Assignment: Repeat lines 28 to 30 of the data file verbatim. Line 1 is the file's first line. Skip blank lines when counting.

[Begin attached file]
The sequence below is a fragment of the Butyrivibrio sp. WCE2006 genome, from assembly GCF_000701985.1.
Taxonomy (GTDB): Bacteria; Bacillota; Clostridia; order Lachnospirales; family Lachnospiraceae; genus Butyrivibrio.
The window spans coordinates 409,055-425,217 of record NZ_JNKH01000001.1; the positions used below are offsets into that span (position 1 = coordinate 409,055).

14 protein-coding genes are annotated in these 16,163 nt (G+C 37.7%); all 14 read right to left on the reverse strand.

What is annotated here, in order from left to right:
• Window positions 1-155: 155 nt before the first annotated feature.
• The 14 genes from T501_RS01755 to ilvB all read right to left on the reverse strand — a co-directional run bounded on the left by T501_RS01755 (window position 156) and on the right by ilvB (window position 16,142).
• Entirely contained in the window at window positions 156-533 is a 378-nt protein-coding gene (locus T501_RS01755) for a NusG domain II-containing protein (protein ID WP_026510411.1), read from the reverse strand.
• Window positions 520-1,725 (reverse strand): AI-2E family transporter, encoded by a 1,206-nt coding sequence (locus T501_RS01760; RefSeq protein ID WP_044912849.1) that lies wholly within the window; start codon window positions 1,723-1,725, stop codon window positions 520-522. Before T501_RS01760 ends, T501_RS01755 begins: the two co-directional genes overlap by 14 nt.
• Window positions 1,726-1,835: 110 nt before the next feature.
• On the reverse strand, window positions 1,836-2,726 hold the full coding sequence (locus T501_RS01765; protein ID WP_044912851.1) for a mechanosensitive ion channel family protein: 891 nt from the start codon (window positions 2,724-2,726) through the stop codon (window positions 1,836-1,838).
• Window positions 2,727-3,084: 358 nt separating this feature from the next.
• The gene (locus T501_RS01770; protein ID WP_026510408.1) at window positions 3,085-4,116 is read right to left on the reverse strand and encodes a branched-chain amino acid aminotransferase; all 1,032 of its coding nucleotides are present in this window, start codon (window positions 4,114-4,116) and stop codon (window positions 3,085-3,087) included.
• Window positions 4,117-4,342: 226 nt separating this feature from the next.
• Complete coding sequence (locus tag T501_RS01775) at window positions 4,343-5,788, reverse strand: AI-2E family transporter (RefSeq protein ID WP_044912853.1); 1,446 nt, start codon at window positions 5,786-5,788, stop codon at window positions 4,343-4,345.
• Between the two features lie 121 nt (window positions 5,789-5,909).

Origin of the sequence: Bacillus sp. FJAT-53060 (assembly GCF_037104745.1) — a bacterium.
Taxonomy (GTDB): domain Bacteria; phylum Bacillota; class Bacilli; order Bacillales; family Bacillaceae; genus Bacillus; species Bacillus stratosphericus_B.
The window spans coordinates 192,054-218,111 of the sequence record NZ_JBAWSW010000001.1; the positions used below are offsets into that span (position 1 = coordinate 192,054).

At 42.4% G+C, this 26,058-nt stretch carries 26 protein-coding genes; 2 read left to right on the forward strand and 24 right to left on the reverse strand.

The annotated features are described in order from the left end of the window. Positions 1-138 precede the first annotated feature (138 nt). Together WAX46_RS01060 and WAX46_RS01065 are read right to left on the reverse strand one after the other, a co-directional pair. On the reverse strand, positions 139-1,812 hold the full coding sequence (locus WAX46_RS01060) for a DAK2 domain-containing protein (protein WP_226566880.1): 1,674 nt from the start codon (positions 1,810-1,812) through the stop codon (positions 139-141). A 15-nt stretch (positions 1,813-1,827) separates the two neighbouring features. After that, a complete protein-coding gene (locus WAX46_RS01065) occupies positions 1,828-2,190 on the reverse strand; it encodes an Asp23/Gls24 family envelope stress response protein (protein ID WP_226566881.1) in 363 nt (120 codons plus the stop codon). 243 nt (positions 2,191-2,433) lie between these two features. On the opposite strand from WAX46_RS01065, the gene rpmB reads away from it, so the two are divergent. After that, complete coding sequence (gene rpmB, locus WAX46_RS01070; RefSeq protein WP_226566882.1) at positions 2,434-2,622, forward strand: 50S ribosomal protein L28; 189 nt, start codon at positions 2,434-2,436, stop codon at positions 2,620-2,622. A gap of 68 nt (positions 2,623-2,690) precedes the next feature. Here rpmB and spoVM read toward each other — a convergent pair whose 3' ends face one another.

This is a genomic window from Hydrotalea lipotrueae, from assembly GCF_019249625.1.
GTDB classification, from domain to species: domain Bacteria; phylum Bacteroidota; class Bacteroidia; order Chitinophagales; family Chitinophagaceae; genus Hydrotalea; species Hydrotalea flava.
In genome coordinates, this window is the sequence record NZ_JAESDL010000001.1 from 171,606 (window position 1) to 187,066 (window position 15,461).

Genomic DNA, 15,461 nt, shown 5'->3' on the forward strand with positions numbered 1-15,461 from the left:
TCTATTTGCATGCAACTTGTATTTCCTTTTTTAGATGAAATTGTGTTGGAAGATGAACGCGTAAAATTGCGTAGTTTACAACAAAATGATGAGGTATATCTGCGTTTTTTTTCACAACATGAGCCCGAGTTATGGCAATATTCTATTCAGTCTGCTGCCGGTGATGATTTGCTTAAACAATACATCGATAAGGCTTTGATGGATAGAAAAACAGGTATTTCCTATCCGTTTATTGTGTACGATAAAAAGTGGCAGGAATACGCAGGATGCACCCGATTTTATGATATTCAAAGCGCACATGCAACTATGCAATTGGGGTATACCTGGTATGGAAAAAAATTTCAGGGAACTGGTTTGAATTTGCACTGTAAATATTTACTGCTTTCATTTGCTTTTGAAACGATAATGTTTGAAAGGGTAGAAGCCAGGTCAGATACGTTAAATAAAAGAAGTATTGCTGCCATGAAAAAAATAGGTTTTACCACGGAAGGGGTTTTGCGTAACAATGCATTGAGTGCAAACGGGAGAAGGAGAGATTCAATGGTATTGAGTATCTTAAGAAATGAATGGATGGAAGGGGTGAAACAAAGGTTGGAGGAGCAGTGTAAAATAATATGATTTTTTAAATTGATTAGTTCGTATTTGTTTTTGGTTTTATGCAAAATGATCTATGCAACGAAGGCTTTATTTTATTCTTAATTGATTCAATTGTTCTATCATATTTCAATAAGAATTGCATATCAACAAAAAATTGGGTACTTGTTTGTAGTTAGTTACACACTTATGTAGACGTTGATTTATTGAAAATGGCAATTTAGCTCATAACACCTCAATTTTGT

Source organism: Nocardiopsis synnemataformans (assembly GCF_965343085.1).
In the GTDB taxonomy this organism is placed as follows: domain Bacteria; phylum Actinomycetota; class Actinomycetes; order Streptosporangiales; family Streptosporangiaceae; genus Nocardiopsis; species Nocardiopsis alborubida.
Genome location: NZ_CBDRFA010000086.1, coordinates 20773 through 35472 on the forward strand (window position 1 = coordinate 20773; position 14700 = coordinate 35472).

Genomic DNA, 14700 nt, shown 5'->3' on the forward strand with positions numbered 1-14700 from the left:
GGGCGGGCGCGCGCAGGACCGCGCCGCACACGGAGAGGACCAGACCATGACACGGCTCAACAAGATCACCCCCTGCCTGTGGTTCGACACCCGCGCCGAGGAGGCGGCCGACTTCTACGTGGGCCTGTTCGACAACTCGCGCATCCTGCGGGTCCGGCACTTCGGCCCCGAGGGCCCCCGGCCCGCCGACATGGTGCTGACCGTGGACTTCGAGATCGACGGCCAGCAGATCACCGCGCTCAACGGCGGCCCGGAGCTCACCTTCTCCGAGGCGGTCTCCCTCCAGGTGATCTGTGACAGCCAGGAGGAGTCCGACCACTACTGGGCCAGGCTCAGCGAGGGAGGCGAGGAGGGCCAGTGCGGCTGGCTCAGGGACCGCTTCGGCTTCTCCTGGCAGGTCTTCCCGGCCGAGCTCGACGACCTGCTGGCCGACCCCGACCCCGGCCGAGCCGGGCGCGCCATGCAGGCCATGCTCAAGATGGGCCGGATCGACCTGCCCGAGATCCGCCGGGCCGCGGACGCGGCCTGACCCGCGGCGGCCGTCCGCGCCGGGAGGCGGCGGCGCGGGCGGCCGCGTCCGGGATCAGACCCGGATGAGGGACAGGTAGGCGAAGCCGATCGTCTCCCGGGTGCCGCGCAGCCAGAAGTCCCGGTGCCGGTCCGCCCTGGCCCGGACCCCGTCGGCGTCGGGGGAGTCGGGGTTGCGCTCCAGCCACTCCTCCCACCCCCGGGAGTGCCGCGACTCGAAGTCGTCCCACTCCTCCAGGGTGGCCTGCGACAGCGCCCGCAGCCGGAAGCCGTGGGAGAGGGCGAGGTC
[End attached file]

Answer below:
In the GTDB taxonomy this organism is placed as follows: domain Bacteria; phylum Actinomycetota; class Actinomycetes; order Streptosporangiales; family Streptosporangiaceae; genus Nocardiopsis; species Nocardiopsis alborubida.
Genome location: NZ_CBDRFA010000086.1, coordinates 20773 through 35472 on the forward strand (window position 1 = coordinate 20773; position 14700 = coordinate 35472).

Genomic DNA, 14700 nt, shown 5'->3' on the forward strand with positions numbered 1-14700 from the left: